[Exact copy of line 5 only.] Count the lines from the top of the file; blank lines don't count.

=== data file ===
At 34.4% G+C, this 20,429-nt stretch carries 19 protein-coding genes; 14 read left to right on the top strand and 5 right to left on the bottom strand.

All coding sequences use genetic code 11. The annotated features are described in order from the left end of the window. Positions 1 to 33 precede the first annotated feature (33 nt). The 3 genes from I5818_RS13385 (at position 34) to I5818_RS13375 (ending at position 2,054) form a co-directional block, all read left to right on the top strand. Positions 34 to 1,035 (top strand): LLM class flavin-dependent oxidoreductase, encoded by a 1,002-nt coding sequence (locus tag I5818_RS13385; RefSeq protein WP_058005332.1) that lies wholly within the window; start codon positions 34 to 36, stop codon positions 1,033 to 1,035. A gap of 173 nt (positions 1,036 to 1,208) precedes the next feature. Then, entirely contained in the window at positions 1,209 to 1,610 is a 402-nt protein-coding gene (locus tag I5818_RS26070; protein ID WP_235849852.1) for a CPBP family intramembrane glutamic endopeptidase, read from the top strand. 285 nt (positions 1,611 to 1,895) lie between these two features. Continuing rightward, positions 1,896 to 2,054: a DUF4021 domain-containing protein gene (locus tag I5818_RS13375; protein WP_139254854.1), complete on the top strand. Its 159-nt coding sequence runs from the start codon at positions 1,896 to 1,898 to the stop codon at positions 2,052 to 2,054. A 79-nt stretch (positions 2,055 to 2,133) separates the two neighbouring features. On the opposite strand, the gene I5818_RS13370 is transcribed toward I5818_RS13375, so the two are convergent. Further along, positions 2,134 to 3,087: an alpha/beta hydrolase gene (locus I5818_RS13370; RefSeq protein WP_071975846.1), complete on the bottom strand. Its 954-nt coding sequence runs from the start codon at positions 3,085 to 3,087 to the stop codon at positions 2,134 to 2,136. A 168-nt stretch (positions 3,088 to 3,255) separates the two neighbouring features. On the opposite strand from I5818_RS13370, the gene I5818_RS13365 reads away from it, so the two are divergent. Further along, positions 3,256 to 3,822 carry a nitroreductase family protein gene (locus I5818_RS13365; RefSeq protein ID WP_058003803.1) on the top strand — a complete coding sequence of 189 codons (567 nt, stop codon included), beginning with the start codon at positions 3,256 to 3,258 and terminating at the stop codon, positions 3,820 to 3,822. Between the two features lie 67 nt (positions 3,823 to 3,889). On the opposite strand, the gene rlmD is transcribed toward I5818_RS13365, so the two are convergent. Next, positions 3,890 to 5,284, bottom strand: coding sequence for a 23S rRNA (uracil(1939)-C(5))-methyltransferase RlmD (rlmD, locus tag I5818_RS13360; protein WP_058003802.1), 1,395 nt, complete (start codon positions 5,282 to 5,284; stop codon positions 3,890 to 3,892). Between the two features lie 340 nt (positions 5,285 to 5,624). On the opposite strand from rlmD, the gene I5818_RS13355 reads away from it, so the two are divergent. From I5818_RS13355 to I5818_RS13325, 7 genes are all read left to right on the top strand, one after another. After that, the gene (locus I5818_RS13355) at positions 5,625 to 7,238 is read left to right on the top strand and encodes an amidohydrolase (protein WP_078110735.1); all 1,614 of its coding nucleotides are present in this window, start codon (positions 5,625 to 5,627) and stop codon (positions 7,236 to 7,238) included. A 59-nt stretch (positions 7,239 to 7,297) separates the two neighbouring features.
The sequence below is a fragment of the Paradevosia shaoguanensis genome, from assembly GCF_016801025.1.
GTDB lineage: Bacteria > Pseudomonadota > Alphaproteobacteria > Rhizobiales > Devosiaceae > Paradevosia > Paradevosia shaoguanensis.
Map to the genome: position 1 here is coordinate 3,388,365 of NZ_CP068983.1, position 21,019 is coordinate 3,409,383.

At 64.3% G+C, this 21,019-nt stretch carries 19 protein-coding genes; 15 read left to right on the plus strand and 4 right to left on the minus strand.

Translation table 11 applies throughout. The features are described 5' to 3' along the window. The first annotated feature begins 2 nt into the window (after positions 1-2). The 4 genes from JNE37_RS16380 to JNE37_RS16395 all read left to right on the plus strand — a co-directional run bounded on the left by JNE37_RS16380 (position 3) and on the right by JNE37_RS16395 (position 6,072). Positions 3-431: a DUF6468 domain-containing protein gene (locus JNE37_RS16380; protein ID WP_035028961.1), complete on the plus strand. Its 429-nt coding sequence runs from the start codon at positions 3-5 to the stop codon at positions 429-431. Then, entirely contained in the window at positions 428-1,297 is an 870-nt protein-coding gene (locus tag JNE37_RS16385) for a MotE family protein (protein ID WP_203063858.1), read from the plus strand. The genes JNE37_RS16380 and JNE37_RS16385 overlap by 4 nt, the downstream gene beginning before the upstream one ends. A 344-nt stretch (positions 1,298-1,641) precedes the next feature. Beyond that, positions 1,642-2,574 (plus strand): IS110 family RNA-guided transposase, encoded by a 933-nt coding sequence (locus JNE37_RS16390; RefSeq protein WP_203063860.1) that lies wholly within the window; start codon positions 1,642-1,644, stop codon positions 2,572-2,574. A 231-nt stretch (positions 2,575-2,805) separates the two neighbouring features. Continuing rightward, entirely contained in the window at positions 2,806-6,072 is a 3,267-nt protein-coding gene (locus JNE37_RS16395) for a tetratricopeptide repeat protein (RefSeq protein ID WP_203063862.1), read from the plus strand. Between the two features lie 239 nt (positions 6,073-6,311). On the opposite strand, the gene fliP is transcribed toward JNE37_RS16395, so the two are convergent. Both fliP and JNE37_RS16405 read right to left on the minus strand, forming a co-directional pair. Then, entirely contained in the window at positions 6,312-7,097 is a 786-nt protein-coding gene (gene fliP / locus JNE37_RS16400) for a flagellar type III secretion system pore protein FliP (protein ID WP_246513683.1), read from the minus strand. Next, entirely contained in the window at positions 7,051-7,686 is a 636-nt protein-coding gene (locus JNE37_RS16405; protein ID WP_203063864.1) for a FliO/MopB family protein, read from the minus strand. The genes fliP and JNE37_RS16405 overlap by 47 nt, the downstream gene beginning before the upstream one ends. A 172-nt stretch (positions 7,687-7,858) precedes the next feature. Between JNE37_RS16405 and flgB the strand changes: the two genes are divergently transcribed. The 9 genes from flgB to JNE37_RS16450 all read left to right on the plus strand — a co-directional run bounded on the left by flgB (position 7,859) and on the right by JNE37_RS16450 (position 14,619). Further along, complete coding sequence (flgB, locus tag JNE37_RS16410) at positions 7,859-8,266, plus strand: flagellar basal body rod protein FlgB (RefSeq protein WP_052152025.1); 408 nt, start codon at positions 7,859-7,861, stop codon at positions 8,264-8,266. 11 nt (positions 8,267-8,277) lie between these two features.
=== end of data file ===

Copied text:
Map to the genome: position 1 here is coordinate 3,388,365 of NZ_CP068983.1, position 21,019 is coordinate 3,409,383.